“Fresh” opens Devo’s long-awaited studio release “Something for Everybody,” but the song could also describe the current state of the influential new wave band’s career.
For starters, their always important visual image has changed. Those famous energy domes now gleam bright blue, while the uniforms are silver reflective titanium with matching masks. Fans helped choose the colors, album cover art and track selection via focus groups.
“We embraced marketing techniques that ad agencies use when trying to sell a laptop or cereal brand. We did it with a sense of humor, while commenting on how we live in a culture where all that matters is marketing,” explained bassist Jerry Casale from LAX, before catching a flight to a Seattle show.
“At the same time we were using those same techniques, it was fun for us creatively. That in itself was a statement. We didn’t have big expectations, so we were pleasantly surprised” by the results, he said with a laugh.
The Akron, Ohio act formed in the early ‘70s when Kent State University classmates Casale and Bob Lewis conceived a joke theory about the de-evolution of mankind. Fellow art student/singer Mark Mothersbaugh joined them and brought his own unusual ideas.
Several musician changes, warped home videos and theatrical live performances later, the “classic” Devo lineup: Casale, Mothersbaugh, their guitarist brothers (both named Bob) and drummer Alan Myers unveiled debut record “Q: Are We Not Men? A: We Are Devo!,” produced by onetime Roxy Music keyboardist Brian Eno, in 1978.
A success in America, it eventually went gold on the strength of such college/underground radio faves as “Uncontrollable Urge,” “Mongoloid” and a strange take on the Stones’ “(I Can’t Get No) Satisfaction.”
Devo pioneered the music video long before MTV came along and used the medium to their advantage. The 1980 clip for top 20 hit single “Whip It” – from Devo’s platinum third album “Freedom of Choice” - became one of the era’s most memorable. Over the next decade, the group put out five more discs before going on hiatus in 1990.
Mark Mothersbaugh became a sought after film and TV soundtrack composer, Jerry Casale branched out from directing Devo’s videos to doing ones for The Cars, Rush, Soundgarden, Foo Fighters, Silverchair and others before transitioning to TV commercials. The band reunited for Lollapalooza 1996, occasional tours and musical endeavors, but another full-length disc took forever to materialize.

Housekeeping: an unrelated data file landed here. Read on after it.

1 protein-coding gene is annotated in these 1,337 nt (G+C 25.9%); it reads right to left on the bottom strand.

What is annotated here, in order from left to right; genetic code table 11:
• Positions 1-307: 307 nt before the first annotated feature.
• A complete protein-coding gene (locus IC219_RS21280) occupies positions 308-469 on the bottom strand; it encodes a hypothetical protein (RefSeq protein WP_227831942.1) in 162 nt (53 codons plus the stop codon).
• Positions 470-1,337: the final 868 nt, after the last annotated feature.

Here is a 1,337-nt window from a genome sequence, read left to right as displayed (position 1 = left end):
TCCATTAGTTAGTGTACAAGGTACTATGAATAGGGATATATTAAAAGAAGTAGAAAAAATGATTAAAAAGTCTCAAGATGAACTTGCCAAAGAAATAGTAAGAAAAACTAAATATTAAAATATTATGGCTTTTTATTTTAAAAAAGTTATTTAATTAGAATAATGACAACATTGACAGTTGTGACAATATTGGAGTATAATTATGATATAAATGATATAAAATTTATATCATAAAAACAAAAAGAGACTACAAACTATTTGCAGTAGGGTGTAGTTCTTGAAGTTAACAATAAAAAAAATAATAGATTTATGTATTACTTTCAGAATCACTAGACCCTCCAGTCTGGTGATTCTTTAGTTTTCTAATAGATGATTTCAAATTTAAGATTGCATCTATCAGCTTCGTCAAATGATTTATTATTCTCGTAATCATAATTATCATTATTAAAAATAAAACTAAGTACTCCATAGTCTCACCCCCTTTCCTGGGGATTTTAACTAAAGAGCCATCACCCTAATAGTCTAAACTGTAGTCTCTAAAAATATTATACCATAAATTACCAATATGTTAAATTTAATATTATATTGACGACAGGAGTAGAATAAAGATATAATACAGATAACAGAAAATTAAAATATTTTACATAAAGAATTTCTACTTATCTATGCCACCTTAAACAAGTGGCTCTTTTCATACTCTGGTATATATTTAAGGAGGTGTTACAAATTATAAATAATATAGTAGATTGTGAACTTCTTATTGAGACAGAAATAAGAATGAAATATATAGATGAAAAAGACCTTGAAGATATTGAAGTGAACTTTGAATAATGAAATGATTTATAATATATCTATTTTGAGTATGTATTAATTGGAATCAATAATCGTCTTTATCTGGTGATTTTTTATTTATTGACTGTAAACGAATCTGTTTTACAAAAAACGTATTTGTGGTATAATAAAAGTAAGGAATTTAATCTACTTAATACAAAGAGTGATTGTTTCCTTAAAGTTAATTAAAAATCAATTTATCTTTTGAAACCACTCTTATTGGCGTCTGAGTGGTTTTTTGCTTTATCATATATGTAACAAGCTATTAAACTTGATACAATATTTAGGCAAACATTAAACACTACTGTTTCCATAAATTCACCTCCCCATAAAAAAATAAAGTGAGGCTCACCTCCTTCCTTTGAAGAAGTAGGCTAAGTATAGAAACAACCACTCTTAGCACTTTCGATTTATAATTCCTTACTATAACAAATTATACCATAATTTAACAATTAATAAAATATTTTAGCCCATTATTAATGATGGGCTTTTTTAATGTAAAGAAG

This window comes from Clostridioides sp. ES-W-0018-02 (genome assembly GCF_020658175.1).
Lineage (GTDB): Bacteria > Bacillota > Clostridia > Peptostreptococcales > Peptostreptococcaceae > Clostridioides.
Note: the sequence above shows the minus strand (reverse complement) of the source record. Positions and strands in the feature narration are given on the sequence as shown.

“We had collaborated on things for video games, TV commercials and movie songs, but not ever written an album’s worth of material as a band in those 20 years. Mark wasn’t interested in doing anything like that,” admitted Casale.
When they finally convinced the front man they should give it another shot, it was a matter of “going back to the well and rediscovering what we used to do.”
During the 2000s, electronic/new wave music saw a popular resurgence and several young musicians cited Devo as an influence. Once word got out that the band was open to outside recording help, there was no shortage of offers.
Previously, “we always did everything ourselves. We were a self-contained unit, almost hermitically sealed. This time, we said, ‘let’s collaborate with producers.’ We never really did that [much].” So they teamed with Greg Kurstin (Bird and the Bee, Geggy Tah), John King (Dust Brothers), John Hill and Santi White (Santigold).
Everyone “gave it their own twist and said, ‘here’s what Devo should sound like.’ From a production level, we let loose the reigns for once. We wanted to see how other people make things sound.” The result was a “more ear friendly delivery. They put some fairy dust on it, but nobody sped anything up,” said Casale with a laugh.
What resulted was Devo’s strongest and best reviewed collection since “Choice.” Was it a challenge to be contemporary and retain their classic dance/rock noise?
“Not really. I’ll tell you why: we can’t help but be Devo. We couldn’t do anything else if we tried.”
Devo has been sidelined since last fall, when lead guitarist Bob Motherbaugh severely injured a hand that required major surgery and recuperation. “That was scary and protracted,” noted Casale, who kept busy with the upcoming “What We Do” video, which utilizes interactive 360 degree technology as well as continued work on a proposed Devo musical (“a chance to bring back the narrative and concepts behind the musical spine of Devo and actually tell a story”) and long gestating film biopic (“I’m not going to give up on it”).
Now Casale is anxious to start a short run of West Coast and Texas dates. “Believe me, I love playing live and wish we’d been doing it a lot sooner.” If Casale had his way, the band would tour and record more often, but “that’s just the way Mark wants it.”
Photo by Joshua Dalismer/courtesy of Warner Bros. Records